FORT LAUDERDALE, Fla. (AP) — A state prosecutor argued Wednesday that there's no evidence racial prejudice swayed the jury that convicted a teen of urging friends to soak a classmate with alcohol and set him on fire, even though race was discussed by jurors.
Assistant State Attorney Scott Raft said testimony from most of the jurors at a hearing last week showed that they wanted to keep race out of their deliberations in the trial of 18-year-old Matthew Bent, who is black. The victim in of the 2009 attack, Michael Brewer, is white, and use of racial slurs was part of the trial testimony.
The hearing Wednesday concerned allegations made by jury forewoman Karen Bates-McCord, who is black, that race improperly intruded into deliberations and that she was called a racist by another juror. Bent's lawyers are seeking a new trial based on those allegations.
The Florida Supreme Court has ruled in past cases that one or more jurors must make an "open appeal" to the racial prejudices of others in trying to influence the outcome of a case, Raft said. Several other jurors said the point was not to decide the case on racial grounds.
"In this case, what the jurors did was what we want them to do. They challenged each other," Raft said. "It was a discussion not to base the verdict on race."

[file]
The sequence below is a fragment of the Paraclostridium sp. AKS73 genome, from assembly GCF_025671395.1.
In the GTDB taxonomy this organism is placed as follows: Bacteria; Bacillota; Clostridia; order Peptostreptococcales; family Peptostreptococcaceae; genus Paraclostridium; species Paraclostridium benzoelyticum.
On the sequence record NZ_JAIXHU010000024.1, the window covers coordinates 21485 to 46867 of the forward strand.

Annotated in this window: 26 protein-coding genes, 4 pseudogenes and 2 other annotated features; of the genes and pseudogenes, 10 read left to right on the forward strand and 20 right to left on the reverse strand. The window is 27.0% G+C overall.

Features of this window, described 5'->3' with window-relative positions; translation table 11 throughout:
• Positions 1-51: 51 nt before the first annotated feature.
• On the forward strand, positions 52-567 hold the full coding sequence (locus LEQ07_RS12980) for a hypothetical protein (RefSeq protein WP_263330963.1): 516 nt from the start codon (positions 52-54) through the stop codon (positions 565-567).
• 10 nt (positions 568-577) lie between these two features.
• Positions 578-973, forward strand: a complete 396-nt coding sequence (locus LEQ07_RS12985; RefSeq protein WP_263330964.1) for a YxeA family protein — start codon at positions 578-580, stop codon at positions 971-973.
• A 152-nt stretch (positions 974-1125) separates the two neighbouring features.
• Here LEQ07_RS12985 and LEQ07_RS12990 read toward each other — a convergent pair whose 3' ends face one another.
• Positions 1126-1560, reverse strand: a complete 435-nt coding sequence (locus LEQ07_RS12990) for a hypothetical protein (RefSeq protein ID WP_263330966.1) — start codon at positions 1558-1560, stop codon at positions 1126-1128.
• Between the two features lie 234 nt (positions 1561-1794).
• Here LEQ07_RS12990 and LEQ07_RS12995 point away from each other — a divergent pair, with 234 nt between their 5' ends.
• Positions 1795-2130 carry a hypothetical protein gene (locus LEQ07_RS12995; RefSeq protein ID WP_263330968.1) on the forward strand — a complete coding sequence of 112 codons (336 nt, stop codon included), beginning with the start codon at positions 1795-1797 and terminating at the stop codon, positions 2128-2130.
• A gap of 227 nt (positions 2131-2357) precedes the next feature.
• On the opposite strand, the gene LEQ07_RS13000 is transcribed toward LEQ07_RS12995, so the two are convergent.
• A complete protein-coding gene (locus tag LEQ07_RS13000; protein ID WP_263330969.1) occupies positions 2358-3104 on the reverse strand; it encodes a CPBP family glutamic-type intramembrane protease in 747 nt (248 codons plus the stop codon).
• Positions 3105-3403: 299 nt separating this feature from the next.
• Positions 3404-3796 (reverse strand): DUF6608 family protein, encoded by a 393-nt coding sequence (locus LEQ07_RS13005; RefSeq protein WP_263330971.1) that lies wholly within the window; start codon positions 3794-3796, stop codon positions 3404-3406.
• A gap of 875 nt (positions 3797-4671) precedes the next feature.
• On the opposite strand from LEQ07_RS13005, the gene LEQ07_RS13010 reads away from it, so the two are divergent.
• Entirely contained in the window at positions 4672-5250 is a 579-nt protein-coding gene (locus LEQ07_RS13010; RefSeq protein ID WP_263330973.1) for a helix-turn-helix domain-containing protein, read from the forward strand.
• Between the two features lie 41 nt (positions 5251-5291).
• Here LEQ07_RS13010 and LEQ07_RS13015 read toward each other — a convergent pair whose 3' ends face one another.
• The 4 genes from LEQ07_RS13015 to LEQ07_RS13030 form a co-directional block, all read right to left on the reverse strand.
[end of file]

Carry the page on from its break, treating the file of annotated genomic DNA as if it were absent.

Bent attorney Perry Thurston, however, said even that much discussion of race could have resulted in a tainted verdict and urged Circuit Judge Matthew Destry to order a second trial.
The jurors' testimony, he said. "clearly shows that there was improper deliberations, improper comments regarding racial animosity. That is clearly, clearly out of bounds."
Destry said he would issue a ruling by Monday and also will consider whether jurors improperly began deliberating before the trial ended. He denied a previous motion for a new trial based on the previous judge's decision to step aside from the case before sentencing Bent, who faces up to 15 years in prison. The trial judge, Michael Robinson, stepped aside after Bent's lawyers complained that he had improperly spoken in private with Bates-McCord, the jury forewoman, about the race issues.
Brewer, who was then 15, was burned over two-thirds of his body when a group of boys including Bent set him on fire just over three years ago. He survived by jumping into an apartment complex swimming pool and has largely recovered. A family lawyer said the now 18-year-old Brewer is on track to graduate from high school this year.
The attack, which gained national attention, happened after Brewer refused to buy a marijuana pipe from Bent, according to trial testimony. Bent retaliated by attempting to steal a bicycle from the Brewer home, resulting in his arrest for attempted theft.
The next day, Bent's group happened to find a jug of rubbing alcohol at an apartment complex on the way home from Deerfield Beach Middle School. They encountered Brewer, and prosecutors say Bent urged another boy to pour the liquid on Brewer. A third boy then flicked his lighter.
Denver Colorado Jarvis, 18, is serving an eight-year prison sentence for dousing Brewer in alcohol. Jesus Mendez, also 18, is doing 11 years for starting the fire.
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